The students — largely middle-age government officials looking for promotion — no longer see their mandatory time at the school as a chance to immerse themselves in the wisdom of communism. Instead, it’s become a prime place to cultivate allies with whom they can trade future favors and backdoor deals to further their careers and wealth. That means calculated friendships, luxury dinners expensed to local governments and boozy nights on the town.
The obsession with networking has alarmed leaders in China, who see it as symptomatic of larger problems threatening the party’s iron grip over the country — disillusionment with its communist ideals, irrelevance in the modern era and pervasive corruption.
Ethical corrosion has led to families of top leaders reaping vast fortunes, officials flaunting luxury watches worth several times their monthly salaries, and scandals such as a railway minister accused of using ill-gotten wealth to keep his 18 mistresses happy.
To counter such pressures, the school has strived in recent years to modernize its Marxist theories, overhaul its curriculum and enact stronger controls over students. Those changes have come as the party approaches a transition of top rulers on Nov. 8 that could determine the country’s direction for the next decade.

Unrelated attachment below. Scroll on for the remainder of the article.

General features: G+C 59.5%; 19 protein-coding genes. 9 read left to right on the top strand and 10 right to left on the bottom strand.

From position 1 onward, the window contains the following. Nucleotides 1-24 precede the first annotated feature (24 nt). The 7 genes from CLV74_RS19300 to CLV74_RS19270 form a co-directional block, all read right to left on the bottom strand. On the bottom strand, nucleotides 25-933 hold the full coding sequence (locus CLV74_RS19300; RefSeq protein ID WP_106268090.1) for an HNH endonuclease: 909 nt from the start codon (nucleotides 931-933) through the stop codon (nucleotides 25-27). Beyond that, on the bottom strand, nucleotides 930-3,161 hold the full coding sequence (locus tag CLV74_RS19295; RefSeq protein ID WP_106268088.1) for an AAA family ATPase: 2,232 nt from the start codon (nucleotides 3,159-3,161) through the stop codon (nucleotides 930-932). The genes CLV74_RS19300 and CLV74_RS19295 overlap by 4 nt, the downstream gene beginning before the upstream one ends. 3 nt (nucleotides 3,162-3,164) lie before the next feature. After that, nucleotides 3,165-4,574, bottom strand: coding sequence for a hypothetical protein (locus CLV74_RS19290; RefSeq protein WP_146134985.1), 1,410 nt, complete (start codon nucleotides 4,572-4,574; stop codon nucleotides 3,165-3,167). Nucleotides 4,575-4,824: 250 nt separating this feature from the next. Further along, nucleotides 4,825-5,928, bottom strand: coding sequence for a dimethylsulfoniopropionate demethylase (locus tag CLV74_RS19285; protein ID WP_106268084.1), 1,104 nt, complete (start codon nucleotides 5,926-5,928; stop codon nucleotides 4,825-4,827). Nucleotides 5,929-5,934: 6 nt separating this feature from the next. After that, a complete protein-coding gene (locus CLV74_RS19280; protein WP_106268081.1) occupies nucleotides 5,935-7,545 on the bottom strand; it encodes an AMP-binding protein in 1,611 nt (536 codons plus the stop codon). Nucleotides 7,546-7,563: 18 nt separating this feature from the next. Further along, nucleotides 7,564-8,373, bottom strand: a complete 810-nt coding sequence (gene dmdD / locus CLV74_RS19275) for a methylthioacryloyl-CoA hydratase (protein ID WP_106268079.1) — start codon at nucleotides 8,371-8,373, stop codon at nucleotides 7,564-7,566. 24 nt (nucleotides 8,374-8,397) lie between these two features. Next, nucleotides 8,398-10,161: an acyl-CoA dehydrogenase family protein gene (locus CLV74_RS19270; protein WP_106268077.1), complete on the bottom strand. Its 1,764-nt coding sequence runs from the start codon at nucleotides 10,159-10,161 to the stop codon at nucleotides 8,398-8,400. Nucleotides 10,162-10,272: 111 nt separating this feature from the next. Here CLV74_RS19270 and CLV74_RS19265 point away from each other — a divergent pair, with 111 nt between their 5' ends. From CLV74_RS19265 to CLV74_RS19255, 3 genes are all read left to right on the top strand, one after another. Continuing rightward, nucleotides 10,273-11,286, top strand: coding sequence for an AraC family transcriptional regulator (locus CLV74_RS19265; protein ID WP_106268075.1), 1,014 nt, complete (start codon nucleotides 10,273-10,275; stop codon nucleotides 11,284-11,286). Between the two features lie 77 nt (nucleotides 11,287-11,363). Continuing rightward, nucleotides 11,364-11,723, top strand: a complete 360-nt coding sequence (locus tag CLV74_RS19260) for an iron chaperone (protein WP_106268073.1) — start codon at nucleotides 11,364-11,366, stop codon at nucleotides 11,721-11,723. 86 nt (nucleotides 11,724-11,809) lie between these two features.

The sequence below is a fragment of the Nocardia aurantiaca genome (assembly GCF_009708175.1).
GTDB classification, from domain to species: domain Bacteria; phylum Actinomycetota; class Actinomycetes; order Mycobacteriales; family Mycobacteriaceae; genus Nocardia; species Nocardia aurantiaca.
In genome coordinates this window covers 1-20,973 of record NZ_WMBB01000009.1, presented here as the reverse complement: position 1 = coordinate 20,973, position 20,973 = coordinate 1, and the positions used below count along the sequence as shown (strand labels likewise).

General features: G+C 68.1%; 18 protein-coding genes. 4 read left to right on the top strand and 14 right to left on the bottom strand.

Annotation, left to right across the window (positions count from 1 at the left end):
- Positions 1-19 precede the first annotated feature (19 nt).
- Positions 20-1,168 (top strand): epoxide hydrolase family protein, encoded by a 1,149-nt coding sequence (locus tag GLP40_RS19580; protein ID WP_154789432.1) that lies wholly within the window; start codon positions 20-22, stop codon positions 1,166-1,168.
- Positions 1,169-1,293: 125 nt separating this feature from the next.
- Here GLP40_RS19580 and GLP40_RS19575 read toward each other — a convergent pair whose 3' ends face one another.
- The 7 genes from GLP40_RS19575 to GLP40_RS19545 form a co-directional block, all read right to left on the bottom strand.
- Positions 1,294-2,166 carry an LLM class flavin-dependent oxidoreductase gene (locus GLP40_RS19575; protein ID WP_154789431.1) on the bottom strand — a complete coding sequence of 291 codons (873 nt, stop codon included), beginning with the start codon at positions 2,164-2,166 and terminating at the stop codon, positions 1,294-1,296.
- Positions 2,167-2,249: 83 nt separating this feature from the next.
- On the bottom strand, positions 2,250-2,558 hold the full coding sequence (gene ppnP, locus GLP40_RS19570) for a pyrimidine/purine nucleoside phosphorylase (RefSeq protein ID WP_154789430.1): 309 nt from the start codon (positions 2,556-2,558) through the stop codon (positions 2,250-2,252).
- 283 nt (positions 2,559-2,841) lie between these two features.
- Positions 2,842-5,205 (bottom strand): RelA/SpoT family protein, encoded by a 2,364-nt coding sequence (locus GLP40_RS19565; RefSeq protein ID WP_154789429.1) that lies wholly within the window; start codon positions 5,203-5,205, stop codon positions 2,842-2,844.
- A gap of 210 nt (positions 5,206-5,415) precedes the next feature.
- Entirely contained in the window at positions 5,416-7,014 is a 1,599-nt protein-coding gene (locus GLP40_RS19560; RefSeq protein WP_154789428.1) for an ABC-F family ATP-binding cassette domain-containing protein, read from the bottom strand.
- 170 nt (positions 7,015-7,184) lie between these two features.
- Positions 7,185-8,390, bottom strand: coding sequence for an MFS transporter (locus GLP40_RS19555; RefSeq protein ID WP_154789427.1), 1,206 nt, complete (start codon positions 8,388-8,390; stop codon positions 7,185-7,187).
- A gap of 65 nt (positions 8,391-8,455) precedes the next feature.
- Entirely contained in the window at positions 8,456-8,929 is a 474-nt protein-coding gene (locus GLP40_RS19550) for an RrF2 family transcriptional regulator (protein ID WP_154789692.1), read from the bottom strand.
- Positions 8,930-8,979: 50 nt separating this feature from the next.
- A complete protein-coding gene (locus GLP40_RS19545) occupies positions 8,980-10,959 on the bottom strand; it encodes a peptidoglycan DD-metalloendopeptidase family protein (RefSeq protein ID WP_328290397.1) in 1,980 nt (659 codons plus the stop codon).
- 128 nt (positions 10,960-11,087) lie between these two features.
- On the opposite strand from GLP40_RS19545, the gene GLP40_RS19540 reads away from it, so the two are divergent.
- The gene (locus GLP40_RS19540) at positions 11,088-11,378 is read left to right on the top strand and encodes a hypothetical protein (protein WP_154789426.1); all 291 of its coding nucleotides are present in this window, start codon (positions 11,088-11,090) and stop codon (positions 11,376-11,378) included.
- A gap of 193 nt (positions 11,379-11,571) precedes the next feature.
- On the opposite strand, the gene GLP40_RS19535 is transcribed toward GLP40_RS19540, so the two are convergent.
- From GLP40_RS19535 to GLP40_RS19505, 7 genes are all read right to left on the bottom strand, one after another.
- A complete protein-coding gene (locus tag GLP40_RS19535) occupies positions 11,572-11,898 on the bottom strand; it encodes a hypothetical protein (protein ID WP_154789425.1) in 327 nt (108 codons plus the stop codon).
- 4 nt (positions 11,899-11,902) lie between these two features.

At stake, some teachers at the school believe, is nothing less than the ideological soul and future of the Communist Party.
“The job of the party school is not to blindly sing the national anthem. That’s the job of the propaganda department,” said one longtime professor. “Our job is to tell the party with frankness what is true and what is false, what is beneficial and what is not.”
Surrounded by secrecy
The school’s work — as a think tank for the party’s top leaders and a training center for its millions of cadres — is largely veiled in secrecy.
More than a dozen current and former professors, researchers, students and party insiders interviewed for this article spoke only on the condition of anonymity, citing a school-wide gag order because of this year’s sensitive leadership change. School administrators turned down multiple requests for comment. And a brief visit to its leafy campus — with tall stone-facade halls, drab beige dorms and gates patrolled by well-armed police officers — was possible only by accompanying a visiting delegation of foreign academics.
The caution comes in part from the school’s proximity to the country’s top leadership. The list of its former presidents reads like a who’s who of modern Chinese history, including Mao Zedong and President Hu Jintao. And the school’s current chief — a largely ceremonial office — is China’s Vice President Xi Jinping, who is slated next month to replace Hu as China’s top leader.